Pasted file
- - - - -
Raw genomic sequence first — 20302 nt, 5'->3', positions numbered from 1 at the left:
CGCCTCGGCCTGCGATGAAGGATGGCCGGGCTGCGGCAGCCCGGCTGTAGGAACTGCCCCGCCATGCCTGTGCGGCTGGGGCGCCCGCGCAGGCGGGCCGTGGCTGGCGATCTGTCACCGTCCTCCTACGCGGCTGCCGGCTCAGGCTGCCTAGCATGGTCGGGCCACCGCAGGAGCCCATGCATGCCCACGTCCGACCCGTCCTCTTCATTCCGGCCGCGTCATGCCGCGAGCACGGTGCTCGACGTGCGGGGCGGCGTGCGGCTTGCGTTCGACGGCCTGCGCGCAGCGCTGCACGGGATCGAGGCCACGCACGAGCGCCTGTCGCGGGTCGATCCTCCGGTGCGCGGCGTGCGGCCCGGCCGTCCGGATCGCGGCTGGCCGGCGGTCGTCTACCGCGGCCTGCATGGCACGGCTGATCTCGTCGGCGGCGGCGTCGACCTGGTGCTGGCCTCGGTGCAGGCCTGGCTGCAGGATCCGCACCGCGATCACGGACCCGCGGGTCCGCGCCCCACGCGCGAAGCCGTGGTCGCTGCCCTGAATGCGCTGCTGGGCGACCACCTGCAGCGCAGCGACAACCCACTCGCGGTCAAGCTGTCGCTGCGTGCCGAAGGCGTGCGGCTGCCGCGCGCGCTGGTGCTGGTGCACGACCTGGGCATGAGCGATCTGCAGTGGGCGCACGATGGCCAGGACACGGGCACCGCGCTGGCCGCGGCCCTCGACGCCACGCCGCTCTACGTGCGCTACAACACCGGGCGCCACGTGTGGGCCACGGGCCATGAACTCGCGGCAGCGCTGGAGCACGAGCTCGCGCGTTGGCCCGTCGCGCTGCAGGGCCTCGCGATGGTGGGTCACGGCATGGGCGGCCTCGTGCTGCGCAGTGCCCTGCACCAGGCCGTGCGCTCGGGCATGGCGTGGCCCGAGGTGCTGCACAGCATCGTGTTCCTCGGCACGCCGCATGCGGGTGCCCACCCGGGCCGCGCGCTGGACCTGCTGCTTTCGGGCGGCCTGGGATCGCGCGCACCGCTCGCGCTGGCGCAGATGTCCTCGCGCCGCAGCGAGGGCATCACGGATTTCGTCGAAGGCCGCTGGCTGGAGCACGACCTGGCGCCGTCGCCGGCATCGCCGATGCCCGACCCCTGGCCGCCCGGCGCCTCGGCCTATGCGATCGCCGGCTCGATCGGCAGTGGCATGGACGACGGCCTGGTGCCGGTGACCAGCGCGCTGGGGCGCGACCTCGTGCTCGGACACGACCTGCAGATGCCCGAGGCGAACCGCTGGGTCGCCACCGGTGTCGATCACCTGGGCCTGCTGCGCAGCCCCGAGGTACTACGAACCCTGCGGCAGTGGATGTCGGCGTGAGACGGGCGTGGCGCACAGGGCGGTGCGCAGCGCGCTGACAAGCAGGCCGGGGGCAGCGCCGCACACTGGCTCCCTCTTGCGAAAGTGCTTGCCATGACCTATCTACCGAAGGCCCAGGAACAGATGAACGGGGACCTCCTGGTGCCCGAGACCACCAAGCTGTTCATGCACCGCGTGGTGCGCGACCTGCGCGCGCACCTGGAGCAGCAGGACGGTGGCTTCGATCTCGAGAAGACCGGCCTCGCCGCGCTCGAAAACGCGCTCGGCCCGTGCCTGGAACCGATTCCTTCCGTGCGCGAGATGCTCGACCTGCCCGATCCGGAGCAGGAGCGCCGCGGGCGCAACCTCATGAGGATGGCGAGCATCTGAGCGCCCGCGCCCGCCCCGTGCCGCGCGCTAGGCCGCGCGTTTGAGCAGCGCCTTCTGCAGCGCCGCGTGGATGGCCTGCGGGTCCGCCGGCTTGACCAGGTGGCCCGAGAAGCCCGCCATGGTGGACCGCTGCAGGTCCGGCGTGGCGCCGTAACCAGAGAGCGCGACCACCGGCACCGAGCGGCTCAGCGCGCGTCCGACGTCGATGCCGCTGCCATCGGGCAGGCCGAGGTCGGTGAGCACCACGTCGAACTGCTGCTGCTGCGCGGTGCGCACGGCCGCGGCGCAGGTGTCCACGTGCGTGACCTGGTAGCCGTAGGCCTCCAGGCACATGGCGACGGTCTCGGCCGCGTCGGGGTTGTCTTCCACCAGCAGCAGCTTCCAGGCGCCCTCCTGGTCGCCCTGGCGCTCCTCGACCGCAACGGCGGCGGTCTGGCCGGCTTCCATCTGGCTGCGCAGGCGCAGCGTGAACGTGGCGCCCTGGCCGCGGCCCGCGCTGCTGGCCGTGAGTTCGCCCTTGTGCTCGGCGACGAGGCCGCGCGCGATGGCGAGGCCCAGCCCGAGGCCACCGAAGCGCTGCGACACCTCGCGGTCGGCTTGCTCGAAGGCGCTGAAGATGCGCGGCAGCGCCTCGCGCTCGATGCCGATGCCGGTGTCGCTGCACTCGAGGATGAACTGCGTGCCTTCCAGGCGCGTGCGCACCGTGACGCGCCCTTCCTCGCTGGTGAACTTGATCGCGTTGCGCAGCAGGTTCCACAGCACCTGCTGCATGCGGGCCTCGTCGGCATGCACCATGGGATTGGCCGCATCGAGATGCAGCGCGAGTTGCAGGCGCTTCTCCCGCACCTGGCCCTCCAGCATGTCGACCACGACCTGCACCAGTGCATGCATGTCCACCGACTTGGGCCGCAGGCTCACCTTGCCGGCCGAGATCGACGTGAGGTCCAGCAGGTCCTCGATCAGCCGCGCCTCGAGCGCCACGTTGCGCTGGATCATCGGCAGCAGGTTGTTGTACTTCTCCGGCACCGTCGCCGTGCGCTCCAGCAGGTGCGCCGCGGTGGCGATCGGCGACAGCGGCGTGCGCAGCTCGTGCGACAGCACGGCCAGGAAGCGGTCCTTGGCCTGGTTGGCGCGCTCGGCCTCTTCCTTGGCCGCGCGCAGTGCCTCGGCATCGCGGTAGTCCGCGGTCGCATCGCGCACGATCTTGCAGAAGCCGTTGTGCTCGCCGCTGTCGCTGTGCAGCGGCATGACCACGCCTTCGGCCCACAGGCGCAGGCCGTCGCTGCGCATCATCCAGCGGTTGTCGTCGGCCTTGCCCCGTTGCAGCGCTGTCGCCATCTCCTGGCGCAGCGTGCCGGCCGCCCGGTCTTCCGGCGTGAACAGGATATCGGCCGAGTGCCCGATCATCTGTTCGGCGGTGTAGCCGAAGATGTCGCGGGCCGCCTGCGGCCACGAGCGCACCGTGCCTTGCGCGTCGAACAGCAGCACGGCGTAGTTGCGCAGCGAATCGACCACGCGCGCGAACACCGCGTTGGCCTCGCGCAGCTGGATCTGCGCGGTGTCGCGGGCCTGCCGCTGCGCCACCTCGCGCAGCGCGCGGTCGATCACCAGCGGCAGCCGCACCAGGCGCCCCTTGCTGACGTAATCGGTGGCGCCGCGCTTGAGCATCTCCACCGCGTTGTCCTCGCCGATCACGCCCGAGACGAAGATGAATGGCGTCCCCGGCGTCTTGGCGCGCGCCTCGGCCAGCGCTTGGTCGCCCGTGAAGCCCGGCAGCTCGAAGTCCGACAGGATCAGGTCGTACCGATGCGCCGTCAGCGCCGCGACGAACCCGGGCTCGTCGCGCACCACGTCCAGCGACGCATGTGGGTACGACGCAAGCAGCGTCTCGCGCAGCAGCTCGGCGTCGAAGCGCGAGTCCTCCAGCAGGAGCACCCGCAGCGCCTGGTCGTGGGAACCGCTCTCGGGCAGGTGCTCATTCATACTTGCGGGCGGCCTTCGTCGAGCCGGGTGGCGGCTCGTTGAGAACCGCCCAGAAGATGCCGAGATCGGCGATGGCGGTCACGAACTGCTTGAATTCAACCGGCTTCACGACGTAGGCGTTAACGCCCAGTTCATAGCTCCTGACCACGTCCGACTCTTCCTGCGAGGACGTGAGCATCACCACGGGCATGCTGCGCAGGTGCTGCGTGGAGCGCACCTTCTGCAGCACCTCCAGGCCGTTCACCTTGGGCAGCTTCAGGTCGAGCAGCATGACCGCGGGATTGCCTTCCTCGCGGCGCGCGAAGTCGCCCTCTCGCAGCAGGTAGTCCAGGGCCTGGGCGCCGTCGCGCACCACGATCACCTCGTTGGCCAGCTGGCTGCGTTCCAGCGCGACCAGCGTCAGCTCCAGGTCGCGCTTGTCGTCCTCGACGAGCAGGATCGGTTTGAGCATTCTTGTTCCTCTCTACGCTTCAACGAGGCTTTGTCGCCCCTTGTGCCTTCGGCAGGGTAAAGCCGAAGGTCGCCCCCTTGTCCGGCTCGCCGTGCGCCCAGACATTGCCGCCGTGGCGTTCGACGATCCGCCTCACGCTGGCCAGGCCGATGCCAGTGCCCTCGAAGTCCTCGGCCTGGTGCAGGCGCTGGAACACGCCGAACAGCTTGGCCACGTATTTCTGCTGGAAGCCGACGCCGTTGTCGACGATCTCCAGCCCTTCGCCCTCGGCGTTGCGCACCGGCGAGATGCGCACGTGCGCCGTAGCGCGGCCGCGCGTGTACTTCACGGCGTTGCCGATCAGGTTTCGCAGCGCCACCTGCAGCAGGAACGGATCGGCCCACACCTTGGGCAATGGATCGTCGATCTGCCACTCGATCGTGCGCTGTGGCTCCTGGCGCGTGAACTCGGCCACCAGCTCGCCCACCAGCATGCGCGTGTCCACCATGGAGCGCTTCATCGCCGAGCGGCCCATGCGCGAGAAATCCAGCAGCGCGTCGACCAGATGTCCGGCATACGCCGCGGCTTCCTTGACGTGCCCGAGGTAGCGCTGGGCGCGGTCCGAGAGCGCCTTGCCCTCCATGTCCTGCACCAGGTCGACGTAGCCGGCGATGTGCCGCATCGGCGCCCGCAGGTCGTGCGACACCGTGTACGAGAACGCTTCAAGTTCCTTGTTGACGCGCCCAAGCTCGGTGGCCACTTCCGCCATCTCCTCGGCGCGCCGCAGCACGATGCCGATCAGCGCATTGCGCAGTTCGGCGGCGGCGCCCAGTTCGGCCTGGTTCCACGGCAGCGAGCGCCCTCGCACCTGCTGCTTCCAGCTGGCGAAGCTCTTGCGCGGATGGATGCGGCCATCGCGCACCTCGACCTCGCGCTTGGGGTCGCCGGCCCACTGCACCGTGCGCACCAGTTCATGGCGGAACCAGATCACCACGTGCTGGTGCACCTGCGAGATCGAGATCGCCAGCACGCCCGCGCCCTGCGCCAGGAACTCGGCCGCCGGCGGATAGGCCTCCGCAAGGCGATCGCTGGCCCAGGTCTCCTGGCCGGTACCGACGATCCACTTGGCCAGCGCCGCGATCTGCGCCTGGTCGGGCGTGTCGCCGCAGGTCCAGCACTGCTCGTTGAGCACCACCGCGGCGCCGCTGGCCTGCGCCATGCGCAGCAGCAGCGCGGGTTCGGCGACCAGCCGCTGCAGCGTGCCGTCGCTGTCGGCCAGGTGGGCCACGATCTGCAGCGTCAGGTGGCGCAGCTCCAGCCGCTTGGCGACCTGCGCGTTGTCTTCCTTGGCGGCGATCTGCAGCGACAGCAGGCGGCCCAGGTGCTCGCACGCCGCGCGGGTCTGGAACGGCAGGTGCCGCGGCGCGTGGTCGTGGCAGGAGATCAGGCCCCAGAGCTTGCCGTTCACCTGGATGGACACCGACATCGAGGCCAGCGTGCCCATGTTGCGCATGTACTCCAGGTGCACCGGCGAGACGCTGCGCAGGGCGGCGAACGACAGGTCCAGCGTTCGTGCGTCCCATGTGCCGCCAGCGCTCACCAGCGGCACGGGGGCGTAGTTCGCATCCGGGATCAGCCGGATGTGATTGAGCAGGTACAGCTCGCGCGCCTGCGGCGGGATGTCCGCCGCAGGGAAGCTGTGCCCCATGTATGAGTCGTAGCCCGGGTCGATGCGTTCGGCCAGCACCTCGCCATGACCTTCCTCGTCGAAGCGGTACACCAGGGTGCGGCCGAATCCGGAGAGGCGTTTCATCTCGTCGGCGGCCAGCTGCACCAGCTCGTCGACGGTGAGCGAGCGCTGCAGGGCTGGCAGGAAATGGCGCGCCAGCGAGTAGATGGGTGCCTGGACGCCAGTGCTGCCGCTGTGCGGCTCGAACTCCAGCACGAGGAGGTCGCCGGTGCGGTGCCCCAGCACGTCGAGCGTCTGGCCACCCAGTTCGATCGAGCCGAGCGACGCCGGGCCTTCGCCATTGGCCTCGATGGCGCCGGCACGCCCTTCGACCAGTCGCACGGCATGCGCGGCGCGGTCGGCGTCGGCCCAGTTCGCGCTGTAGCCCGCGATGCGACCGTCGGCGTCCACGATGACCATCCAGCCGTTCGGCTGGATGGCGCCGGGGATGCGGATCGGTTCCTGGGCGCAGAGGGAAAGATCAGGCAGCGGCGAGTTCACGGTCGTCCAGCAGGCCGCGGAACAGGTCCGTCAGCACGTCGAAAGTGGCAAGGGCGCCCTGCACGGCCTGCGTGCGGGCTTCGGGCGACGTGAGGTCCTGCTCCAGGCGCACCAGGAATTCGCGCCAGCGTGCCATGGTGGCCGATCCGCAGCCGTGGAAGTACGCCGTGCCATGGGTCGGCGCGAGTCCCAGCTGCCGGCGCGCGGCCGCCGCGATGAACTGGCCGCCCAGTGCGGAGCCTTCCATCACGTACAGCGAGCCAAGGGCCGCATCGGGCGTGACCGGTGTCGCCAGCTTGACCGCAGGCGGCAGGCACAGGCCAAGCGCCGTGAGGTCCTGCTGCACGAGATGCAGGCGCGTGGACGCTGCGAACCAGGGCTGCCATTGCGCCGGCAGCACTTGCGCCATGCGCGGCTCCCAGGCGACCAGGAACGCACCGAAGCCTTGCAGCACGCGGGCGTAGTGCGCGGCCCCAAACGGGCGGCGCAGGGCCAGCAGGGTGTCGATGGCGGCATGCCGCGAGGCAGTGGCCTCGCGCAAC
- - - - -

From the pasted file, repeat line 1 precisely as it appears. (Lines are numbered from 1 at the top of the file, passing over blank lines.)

Raw genomic sequence first — 20302 nt, 5'->3', positions numbered from 1 at the left: